Dragon Age II: Tips and Tricks
Dragon Age II hit store shelves today, and RPG fans across the country are beginning to craft their versions of Hawke’s story. However, even the most powerful person in Kirkwall could use a little advice; I’ve already played through Dragon Age II, and these are a few pointers that I wish someone would have told me before my journey began.
Spread The Power
I know it sounds obvious, but you should try to advance your two key attribute points at approximately the same rate. For instance, for rogues, you should be spending your points pretty evenly between Dexterity and Cunning. It is particularly important that you do this for Hawke, regardless of class. The reason is that both of your main strengths have to cross a threshold before you can equip certain pieces of gear. For example: An awesome new mage robe might require that your Magic and Willpower are both at 30…so if you’ve just been pumping your points into Magic, you’ll have to spend a few levels playing catch-up with Willpower before you can wear the robe. Best to keep the attributes as even as possible until they hit 30ish, then pick your favorite of the two and focus.
Check All Shops
Kirkwall has plenty of places to shop, and you’ll want to investigate all of them – even if you don’t think they sell what you want. The reason is that sometimes they’ll carry unique items that don’t fit with the rest of their stock. Furthermore, you’ll want to check in with each merchant in each new act, because they might get new items. For instance, a dude who sells robes (which you wouldn’t need unless you’re a mage) also sells an extra inventory expansion…but not until the final part of the game.
Be Careful With Your Money
The first act of the game involves Hawke saving up 50 gold in order to go on an expedition. You earn this money by completing various quests for people around Kirkwall and advancing the story missions. Be warned: You don’t have a ton of wiggle room with your savings. I’d advise against going crazy buying weapons, armor, or runes until after you’ve gone on the expedition. If you’ve spent too much money, it is possible to hit a point where you run out of quests and cannot hit the 50 gold mark. While the story does give you a workaround, you want to avoid it if possible. In the first act, I recommend only spending money on the essentials: inventory expansions, ally-specific armor upgrades, and potions (as necessary).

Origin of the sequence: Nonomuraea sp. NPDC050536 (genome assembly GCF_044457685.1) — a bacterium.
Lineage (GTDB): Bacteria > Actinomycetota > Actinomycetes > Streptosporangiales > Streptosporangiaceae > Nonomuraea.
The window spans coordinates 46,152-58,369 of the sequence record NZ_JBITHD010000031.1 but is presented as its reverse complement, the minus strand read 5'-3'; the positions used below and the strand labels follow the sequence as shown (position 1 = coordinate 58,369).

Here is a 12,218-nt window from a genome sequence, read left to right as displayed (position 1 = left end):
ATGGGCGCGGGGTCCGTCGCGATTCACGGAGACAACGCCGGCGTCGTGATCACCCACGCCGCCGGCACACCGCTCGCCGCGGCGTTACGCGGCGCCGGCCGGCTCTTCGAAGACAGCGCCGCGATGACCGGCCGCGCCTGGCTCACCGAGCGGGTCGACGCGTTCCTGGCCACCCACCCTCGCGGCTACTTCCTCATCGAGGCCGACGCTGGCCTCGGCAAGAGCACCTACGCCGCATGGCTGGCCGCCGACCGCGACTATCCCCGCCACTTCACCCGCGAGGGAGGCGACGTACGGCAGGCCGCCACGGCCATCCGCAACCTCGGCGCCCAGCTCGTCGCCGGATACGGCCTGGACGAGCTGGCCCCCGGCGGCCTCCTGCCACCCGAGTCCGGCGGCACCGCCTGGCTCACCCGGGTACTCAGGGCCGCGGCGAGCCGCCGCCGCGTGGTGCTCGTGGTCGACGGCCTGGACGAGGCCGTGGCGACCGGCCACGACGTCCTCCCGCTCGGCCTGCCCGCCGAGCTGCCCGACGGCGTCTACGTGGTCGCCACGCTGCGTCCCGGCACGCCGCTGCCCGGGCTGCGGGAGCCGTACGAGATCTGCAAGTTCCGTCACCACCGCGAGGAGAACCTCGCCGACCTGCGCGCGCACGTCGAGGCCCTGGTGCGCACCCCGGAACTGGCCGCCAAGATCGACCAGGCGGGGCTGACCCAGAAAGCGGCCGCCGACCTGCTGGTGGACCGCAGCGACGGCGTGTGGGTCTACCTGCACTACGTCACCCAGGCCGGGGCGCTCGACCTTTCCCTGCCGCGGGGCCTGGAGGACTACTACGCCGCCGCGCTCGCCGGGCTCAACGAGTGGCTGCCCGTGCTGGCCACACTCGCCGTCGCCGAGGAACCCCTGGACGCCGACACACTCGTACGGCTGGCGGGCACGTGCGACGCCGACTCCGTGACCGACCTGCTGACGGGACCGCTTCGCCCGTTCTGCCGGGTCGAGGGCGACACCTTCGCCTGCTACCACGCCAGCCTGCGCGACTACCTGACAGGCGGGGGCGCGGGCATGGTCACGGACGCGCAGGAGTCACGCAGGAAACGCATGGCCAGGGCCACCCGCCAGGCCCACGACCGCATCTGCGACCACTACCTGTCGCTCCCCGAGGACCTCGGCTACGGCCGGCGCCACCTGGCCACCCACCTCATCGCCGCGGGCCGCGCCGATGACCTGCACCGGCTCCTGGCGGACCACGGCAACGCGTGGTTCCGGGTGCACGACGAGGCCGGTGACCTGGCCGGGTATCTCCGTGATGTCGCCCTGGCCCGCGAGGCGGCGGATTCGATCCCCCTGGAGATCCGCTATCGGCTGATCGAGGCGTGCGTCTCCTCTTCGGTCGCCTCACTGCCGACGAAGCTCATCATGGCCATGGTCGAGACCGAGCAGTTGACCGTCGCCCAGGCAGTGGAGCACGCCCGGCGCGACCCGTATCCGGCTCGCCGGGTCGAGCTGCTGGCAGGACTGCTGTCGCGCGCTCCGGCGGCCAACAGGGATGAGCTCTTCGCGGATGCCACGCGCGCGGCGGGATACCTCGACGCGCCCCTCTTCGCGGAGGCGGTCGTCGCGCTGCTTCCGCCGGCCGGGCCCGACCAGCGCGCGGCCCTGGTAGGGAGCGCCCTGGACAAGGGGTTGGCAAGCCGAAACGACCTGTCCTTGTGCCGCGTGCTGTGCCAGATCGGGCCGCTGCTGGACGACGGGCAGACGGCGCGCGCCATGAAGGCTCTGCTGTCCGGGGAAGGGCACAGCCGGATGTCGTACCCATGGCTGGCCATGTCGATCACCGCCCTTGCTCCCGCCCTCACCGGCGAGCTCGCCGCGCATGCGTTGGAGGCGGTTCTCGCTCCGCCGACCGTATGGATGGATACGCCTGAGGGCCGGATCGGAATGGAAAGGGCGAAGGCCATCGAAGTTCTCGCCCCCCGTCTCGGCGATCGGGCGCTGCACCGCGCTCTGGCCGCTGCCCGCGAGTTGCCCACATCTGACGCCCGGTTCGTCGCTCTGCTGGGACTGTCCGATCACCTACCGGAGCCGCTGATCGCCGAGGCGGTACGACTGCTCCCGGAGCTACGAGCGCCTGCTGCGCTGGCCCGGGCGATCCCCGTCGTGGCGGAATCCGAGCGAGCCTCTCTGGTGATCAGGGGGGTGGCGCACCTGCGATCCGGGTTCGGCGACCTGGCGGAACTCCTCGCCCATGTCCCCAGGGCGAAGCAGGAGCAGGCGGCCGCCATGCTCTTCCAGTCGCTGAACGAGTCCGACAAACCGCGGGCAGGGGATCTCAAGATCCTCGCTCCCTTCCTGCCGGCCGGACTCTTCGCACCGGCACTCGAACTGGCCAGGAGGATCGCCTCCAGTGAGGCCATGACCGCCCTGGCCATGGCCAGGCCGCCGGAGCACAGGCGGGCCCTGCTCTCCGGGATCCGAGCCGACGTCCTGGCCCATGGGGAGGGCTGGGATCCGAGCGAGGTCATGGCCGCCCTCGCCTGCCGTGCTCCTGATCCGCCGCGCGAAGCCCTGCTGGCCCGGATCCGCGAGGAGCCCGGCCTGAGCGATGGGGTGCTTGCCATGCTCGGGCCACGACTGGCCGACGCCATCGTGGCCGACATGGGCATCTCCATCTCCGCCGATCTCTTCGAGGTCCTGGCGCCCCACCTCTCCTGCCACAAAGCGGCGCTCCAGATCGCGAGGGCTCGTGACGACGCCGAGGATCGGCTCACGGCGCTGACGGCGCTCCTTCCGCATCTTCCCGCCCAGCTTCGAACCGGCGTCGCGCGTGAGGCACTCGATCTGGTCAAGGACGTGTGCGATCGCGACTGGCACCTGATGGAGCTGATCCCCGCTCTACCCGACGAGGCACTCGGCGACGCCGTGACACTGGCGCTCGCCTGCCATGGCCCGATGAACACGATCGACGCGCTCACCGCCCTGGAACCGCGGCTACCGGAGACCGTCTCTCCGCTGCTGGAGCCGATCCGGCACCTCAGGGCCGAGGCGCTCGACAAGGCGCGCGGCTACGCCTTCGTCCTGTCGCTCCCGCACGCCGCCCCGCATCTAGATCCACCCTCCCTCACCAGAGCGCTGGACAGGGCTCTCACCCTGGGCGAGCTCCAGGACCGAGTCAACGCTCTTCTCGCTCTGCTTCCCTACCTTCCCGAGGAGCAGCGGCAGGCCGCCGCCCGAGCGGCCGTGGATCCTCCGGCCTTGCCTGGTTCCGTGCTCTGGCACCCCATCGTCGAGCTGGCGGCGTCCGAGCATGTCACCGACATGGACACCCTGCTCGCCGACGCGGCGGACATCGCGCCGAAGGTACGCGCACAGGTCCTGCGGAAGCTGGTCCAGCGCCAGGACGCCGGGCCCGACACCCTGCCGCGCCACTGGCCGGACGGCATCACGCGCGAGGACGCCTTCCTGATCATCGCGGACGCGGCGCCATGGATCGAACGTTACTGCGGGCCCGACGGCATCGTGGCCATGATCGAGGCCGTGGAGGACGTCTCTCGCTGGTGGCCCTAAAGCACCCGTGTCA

Roll Force Mage
For your first specialization as a mage, I highly recommend Force Mage. The main reason is the spell Gravitic Ring (or Gravitic Sphere when upgraded). The ability slows down the movement and attacks of enemies inside its large radius. While that’s cool as it is, this makes it a great spell to combo with one of your area-of-effect damage spells, like Firestorm. By stacking the slowing effect and the damage in the same area, you ensure that enemies are within the blast radius longer and take more damage.
Stay On Isabela’s Good Side
I’m not going to spoil anything, but there is a part of the game where having a good relationship with Isabela comes in handy. You don’t need to romance her, but do your best to be friendly and not actively antagonize her.
Don’t Worry About Resistances
Dragon Age II is easier than the original, and part of that is that your enemies don’t really have their true resistances unless you’re playing on Nightmare difficulty. For instance, Rage demons are made of fire, but they will still take some damage from fire spells on all but the highest difficulty setting.
In Dragon Age: Origins, it was easier to dabble in multiple areas because each ability line only had four options. In Dragon Age II, each tree has more talents to invest in, including both passive and active abilities. The more points you invest in a particular tree, the better you get. On the other hand, if you invest a little in a lot of trees, you’re going to end up with a disappointing character that doesn’t excel at anything. It’s okay to pick an odd talent (like the heal spell for mages), but generally, you should commit to one or two skillsets and pump them up as much as possible.
Invest In Your Allies’ Unique Talents
A great area to spend your allies’ talent points is in their unique trees. Instead of having specializations (like they did in Origins), each party member has a set of abilities that only they can learn. These talents are tailored to the strengths of the party member, and even help flesh them out as characters. You won’t be able to take these abilities right away, but keep an eye open for when they become available. I particularly liked the unique trees for Merrill and Fenris.
Don’t Feel Bad About Saving Points
You’re far better off having unallocated talent points for a level than burning those points on abilities you don’t want. If you’re level 9 and a talent you have your eye on doesn’t unlock until level 10, go ahead and save the point. Then, the next time you level up, you can get the ability you want with your point from level 9, and then spend your level 10 point progress through your skill tree of choice.